Once you have clarity on what needs to be cleaned, you are ready to consider how the cleaning will take place. For example, does the cleaning need to be phased? Dependent on the cleanroom and its renovation, it may be best practice to phase the cleaning process into the following processes:

  1. Cleaning of gross contamination prior to HVAC system being turned on
  2. Cleaning before equipment is positioned and installed in the cleanroom
  3. Fine cleaning once HVAC system is in operation

The method of cleaning is vital in the process in order to ensure compliance when commencing work in the newly renovated cleanroom. You will need to ensure the cleaning methods are GMP compliant and follow best practice recommendations. It is also worth checking if the chosen cleaning processes have been validated or proven to be effective in any way.

The selection of materials and equipment should always refer to the point made earlier in the article about identifying what you are aiming to achieve from the clean. Asking yourself again if the clean needs to follow full GMP best practice methods and then deciding what will be required from there.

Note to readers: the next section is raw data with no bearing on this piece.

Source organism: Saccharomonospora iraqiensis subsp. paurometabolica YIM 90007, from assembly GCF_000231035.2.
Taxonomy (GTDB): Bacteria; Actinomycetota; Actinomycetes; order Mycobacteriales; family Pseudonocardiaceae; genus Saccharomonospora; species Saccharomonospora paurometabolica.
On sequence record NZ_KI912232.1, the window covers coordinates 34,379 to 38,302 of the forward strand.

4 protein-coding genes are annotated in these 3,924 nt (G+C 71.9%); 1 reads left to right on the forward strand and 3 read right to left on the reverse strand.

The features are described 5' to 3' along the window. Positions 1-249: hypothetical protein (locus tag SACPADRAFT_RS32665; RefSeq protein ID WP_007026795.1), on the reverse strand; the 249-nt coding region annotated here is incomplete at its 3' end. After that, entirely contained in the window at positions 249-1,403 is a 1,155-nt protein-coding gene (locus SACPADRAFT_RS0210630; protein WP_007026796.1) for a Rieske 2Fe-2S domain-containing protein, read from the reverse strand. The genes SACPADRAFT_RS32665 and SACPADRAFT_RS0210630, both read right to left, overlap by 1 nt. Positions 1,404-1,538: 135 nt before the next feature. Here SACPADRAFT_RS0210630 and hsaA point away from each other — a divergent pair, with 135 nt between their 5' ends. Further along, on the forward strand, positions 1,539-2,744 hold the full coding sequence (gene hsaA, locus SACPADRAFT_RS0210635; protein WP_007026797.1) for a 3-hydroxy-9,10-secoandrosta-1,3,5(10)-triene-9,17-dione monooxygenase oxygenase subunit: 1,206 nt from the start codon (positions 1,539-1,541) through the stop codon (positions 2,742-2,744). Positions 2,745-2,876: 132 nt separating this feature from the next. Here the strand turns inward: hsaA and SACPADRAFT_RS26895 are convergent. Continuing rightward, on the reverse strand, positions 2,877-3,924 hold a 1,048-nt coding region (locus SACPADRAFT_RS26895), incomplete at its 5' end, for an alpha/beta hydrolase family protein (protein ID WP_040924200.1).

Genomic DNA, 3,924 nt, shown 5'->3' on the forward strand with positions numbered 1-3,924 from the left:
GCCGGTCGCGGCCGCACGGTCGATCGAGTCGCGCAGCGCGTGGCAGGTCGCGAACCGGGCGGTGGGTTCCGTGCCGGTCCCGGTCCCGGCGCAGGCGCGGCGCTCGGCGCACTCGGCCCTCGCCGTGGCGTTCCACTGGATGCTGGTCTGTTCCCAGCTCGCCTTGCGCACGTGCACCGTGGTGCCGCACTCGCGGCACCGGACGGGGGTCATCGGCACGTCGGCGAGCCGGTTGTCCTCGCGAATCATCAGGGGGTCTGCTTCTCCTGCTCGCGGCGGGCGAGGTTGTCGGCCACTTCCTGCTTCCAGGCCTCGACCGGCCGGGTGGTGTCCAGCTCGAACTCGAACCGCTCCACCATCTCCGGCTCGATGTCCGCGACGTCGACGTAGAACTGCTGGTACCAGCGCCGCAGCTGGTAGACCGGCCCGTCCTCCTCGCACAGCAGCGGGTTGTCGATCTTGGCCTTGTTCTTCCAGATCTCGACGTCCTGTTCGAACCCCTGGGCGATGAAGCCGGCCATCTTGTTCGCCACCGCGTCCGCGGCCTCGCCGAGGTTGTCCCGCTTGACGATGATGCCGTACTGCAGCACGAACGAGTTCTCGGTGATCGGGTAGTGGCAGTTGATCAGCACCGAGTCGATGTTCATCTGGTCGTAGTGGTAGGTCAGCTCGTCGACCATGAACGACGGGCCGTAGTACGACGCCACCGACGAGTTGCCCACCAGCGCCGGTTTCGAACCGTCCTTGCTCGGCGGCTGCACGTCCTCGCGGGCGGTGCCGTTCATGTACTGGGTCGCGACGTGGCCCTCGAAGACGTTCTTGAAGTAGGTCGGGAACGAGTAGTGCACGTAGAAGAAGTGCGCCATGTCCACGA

How will the cleaning be completed?

Personnel and resource are two key areas to consider when thinking about how cleaning will be completed after a cleanroom renovation. It is important to ensure the team who will be carrying out the cleaning are suitably trained and experienced, to ensure good practice is adhered to. Whether you clean using your own staff or have a professional cleanroom cleaning partner, the operators should be trained and familiar with all aspects of cleanroom gowning, material transfer, GDP and GMP. This includes GMP cleaning as well as the equipment and materials that they will be using throughout the process.

 

Once the cleanroom is clean, how will cleanliness be maintained?